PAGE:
lighthouse keepers

For more than thirty years, Margaret Winski lived at the Montauk Lighthouse on the eastern tip of Long Island.  Built in 1796,  it continues to operate, having been automated just before she moved in.

When I read her story, I had that brief moment when I thought, “I wonder if they’re looking for someone to take her place.”  I’m certain a great many others had the same reaction.

There’s something romantic about a lighthouse, although the isolation would be tough for most.  As Winski said, “A lot of people would go out of their minds, I think.”

I figured I knew someone who could come with me and who actually had a touch of lighthouse experience.

Last summer, Sue decided she wanted to do something completely different and volunteered for a week to help in the restoration of the Rock of Ages Lighthouse, located fifteen miles off of Isle Royale in Lake Superior.

Most of her time there was working on a nearby island, providing support for the team that, level by level, will be bringing the lighthouse back to life.  But she also got to visit the structure.

It was a step back into another era for her.  Everyone stayed in an old fishing cabin, without electricity or running water.  She’d fetch water from the lake for purification, work to make the cabin hospitable (she was there the first week it was opened), help with food, and (knowing her) make everything feel like home.

Away from the distractions of mobile phones and blaring media and general hubbub, she got to pause and reflect.  And see the stars.

In the fall, the volunteers gathered again, at the iconic Split Rock Lighthouse, where each November the names of those who died on the Edmund Fitzgerald are read as a ship’s bell tolls.  The romance of a lighthouse always has a whisper of a wish:  “Bring them home.”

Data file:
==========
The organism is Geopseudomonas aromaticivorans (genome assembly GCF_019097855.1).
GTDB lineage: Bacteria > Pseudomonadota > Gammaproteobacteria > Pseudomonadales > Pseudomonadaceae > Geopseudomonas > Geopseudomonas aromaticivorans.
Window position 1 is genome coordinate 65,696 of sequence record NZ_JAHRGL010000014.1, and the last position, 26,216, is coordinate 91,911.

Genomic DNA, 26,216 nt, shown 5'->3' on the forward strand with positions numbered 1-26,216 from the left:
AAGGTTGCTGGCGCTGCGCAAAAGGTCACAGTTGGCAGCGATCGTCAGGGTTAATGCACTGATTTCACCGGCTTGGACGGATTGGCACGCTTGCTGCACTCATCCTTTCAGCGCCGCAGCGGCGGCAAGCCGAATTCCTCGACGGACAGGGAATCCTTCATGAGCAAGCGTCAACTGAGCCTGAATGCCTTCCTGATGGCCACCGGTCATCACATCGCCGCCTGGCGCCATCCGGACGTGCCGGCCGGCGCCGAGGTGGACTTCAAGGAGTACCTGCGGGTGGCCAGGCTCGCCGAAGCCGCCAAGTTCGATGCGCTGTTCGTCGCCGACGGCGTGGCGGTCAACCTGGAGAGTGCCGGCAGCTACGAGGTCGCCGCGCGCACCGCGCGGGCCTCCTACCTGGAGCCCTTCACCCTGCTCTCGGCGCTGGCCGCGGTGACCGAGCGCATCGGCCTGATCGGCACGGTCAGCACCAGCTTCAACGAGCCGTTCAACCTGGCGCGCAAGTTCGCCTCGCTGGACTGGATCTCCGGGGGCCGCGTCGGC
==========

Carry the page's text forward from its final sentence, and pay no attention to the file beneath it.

Sue’s experience has provided me with an opportunity to sing (repeatedly) the first couple of lines of “I Want to Marry a Lighthouse Keeper.”  That song by Erika Eigen, barely a minute long, is an exuberant bit from the wonderful soundtrack of the bizarre movie A Clockwork Orange.  It asks a question that I might too, “I’d love living in a lighthouse, how about you?”

The first full day of the On Being Gathering in February opened with a poem called “Lighthouse Keeping” by Kay Ryan.  It ends:  “It is intimate/and remote both/for the keeper/and those afloat.”  Hearing it at that moment, I had to shake my head (and wipe a tear) as the words washed over me.

A recent CBS Sunday Morning segment featured a public art project in Chicago through which the talents of people with disabilities are on display via 51 lighthouses that are spread throughout the city.  The project was organized by Chicago Lighthouse, “a social service organization which works on behalf of the visually-impaired, physically or emotionally challenged, and military veterans.”

The introduction to that piece talked about the lighthouses as “beacons of hope.”  In our own lives, there are lighthouse keepers who have kept the beacons of hope lit for us.  For months and years and lifetimes.

Sometimes, now and then, we look up to see those flashes of light sweeping across the horizon and wonder how they do it, how they always seem to be there for us when we need them.  But often we are blinded by our own ego and self-interest, not even seeing the beacon, not realizing that we need guidance or comfort or just a quiet bay away from the raging sea.

Perhaps you’ve had a parent or a sibling or a friend or a mentor or (as I have) a spouse who has been there, shining that light when the storms raged around you, so that you could get home.

Just think if we all did that for each other.



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